Em parceria com a Faculdade de Arquitectura da Universidade de Lisboa e o grupo de investigação BEAM a MUBi divulga todos os meses um artigo científico relevante na área da mobilidade em bicicleta.

Neste artigo, Paul Tranter explica o conceito de velocidade efectiva e como o mesmo é importante para o planeamaneto de transportes e a saúde. Uma vez mais se percebe que para tal é fundamental a promoção de modos activos!

Tranter, P.J., 2010. Speed kills: The complex links between transport, lack of time and urban health. J. Urban Heal. 87, 155–166. doi:10.1007/s11524-009-9433-9

Abstract: Road safety experts understand the contribution of speed to the severity and frequency of road crashes. Yet, the impact of speed on health is far more subtle and pervasive than simply its effect on road safety. The emphasis in urban areas on increasing the speed and volume of car traffic contributes to ill-health through its impacts on local air pollution, greenhouse gas production, inactivity, obesity and social isolation. In addition to these impacts, a heavy reliance on cars as a supposedly ‘fast’ mode of transport consumes more time and money than a reliance on supposedly slower modes of transport (walking, cycling and public transport). Lack of time is a major reason why people do not engage in healthy behaviours. Using the concept of ‘effective speed’, this paper demonstrates that any attempt to ‘save time’ through increasing the speed of motorists is ultimately futile. Paradoxically, if planners wish to provide urban residents with more time for healthy behaviours (such as exercise and preparing healthy food), then, support for the ‘slower’ active modes of transport should be encouraged.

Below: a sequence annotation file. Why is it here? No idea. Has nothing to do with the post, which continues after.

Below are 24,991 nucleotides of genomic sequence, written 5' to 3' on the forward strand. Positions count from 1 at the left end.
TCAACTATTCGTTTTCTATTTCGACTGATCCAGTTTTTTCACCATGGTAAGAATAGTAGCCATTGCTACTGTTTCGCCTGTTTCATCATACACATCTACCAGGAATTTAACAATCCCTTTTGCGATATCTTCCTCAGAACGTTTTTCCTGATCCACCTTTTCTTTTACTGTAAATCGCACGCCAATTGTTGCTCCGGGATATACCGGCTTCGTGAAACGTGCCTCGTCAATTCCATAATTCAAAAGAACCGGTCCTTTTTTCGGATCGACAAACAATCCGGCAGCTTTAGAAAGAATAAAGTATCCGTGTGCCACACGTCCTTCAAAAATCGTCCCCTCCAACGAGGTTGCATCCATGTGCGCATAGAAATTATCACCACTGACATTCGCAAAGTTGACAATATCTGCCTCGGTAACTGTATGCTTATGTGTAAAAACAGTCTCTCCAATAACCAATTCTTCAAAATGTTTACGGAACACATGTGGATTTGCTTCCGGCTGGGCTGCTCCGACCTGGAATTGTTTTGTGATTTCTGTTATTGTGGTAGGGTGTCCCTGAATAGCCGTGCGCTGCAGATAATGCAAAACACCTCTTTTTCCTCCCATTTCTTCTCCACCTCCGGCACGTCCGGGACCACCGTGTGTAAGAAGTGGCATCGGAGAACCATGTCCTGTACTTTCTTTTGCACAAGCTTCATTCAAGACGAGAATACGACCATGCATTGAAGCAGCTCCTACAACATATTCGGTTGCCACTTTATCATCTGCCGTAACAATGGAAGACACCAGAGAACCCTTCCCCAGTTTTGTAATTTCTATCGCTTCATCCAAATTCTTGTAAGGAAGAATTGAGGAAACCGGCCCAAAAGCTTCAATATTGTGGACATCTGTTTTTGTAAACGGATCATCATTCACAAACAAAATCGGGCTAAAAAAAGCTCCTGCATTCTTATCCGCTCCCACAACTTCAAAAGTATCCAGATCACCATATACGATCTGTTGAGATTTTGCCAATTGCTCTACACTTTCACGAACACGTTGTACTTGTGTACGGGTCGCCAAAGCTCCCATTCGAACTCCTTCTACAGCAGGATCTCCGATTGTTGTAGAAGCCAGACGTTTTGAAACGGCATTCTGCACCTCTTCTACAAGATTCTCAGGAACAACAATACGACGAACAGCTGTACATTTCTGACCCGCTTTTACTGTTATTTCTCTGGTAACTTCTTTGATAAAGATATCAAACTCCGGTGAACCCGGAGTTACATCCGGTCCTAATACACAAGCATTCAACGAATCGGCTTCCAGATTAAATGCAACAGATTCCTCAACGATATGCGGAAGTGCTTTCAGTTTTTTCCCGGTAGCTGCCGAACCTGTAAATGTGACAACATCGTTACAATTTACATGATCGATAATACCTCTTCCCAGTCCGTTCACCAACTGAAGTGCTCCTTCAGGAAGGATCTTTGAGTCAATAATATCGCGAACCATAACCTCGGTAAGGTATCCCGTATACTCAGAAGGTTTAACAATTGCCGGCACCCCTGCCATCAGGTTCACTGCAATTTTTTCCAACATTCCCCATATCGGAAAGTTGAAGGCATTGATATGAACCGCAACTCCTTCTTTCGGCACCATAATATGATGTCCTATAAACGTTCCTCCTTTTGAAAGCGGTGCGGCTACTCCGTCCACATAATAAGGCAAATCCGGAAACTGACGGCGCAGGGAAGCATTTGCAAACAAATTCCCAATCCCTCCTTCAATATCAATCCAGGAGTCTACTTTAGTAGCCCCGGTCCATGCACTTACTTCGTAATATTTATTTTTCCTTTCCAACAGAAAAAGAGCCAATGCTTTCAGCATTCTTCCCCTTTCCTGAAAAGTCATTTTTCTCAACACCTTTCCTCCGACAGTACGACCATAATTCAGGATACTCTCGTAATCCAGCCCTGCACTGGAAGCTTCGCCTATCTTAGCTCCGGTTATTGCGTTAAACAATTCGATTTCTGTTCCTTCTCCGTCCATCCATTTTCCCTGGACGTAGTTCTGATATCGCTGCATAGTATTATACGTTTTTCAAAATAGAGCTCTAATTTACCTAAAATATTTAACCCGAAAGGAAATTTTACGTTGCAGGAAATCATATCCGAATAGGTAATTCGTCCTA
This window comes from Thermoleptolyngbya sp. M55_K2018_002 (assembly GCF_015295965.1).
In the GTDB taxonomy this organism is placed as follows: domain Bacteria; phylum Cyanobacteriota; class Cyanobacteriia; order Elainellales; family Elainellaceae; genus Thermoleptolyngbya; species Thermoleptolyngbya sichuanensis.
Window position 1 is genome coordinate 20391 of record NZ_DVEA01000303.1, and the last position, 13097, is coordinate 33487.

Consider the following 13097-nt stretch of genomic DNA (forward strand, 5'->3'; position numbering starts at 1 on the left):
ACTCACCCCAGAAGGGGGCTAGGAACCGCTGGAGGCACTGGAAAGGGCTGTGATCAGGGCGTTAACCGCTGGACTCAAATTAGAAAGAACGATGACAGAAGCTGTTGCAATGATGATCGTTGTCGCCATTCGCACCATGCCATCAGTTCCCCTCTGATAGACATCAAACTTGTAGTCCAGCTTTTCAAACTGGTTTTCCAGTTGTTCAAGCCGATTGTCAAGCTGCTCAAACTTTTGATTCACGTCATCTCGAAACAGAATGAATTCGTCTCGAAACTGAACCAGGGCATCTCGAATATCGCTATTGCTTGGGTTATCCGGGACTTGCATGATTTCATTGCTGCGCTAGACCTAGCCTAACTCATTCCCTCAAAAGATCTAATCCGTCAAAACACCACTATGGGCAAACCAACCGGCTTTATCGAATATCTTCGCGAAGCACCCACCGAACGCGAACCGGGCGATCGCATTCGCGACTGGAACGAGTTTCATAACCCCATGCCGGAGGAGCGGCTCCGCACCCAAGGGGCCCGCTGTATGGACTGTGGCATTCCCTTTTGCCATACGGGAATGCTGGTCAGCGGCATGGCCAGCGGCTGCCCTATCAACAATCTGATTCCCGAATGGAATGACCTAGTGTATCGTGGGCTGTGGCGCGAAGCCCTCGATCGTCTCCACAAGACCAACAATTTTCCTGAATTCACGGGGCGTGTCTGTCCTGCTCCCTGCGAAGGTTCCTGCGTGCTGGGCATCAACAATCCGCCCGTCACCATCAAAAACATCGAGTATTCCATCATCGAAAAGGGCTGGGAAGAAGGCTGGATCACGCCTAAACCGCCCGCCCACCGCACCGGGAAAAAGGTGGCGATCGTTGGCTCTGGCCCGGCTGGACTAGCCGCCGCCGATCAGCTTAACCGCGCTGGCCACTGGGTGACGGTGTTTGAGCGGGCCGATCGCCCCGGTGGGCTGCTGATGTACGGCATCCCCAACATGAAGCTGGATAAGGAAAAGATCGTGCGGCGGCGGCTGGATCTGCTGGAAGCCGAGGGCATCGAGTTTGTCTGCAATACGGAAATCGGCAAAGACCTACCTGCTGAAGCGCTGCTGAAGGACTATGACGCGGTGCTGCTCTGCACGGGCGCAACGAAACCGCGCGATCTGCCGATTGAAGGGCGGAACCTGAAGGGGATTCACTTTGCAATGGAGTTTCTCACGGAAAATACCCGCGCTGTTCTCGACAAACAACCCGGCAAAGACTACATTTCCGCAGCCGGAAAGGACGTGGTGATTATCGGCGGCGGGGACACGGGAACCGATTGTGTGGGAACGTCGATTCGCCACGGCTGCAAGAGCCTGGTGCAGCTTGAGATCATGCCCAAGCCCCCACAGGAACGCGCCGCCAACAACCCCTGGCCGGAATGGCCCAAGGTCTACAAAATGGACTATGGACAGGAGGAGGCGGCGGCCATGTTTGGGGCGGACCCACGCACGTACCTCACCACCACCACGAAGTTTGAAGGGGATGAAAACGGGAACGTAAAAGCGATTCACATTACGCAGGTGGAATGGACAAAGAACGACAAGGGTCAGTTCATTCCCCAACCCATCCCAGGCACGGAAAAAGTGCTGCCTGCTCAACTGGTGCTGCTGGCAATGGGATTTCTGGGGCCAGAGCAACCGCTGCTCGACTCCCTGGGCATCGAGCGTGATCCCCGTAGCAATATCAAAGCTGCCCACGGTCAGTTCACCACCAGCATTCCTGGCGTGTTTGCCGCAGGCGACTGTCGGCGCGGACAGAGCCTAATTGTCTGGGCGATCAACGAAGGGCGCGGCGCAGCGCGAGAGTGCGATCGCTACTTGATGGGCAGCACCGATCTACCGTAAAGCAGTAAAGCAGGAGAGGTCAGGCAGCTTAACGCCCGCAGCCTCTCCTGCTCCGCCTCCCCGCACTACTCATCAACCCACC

Ler artigo: https://www.ncbi.nlm.nih.gov/pmc/articles/PMC2845829/

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